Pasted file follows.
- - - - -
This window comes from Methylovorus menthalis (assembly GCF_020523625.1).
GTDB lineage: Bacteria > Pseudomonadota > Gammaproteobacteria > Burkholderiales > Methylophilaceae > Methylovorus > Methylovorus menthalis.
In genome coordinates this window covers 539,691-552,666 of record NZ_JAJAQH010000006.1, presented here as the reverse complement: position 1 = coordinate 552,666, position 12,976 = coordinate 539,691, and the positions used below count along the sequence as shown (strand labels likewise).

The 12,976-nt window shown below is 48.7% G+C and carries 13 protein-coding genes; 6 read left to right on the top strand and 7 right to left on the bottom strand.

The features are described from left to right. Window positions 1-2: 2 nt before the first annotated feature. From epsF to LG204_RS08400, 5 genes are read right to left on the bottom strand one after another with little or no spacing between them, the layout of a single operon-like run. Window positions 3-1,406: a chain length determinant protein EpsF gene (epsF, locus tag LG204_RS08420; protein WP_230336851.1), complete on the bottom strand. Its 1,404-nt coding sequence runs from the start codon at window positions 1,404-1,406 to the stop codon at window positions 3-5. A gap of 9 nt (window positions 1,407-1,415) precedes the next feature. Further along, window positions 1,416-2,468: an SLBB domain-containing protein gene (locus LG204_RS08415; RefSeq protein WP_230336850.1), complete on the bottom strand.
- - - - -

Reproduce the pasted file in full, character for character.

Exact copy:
This window comes from Methylovorus menthalis (assembly GCF_020523625.1).
GTDB lineage: Bacteria > Pseudomonadota > Gammaproteobacteria > Burkholderiales > Methylophilaceae > Methylovorus > Methylovorus menthalis.
In genome coordinates this window covers 539,691-552,666 of record NZ_JAJAQH010000006.1, presented here as the reverse complement: position 1 = coordinate 552,666, position 12,976 = coordinate 539,691, and the positions used below count along the sequence as shown (strand labels likewise).

The 12,976-nt window shown below is 48.7% G+C and carries 13 protein-coding genes; 6 read left to right on the top strand and 7 right to left on the bottom strand.

The features are described from left to right. Window positions 1-2: 2 nt before the first annotated feature. From epsF to LG204_RS08400, 5 genes are read right to left on the bottom strand one after another with little or no spacing between them, the layout of a single operon-like run. Window positions 3-1,406: a chain length determinant protein EpsF gene (epsF, locus tag LG204_RS08420; protein WP_230336851.1), complete on the bottom strand. Its 1,404-nt coding sequence runs from the start codon at window positions 1,404-1,406 to the stop codon at window positions 3-5. A gap of 9 nt (window positions 1,407-1,415) precedes the next feature. Further along, window positions 1,416-2,468: an SLBB domain-containing protein gene (locus LG204_RS08415; RefSeq protein WP_230336850.1), complete on the bottom strand.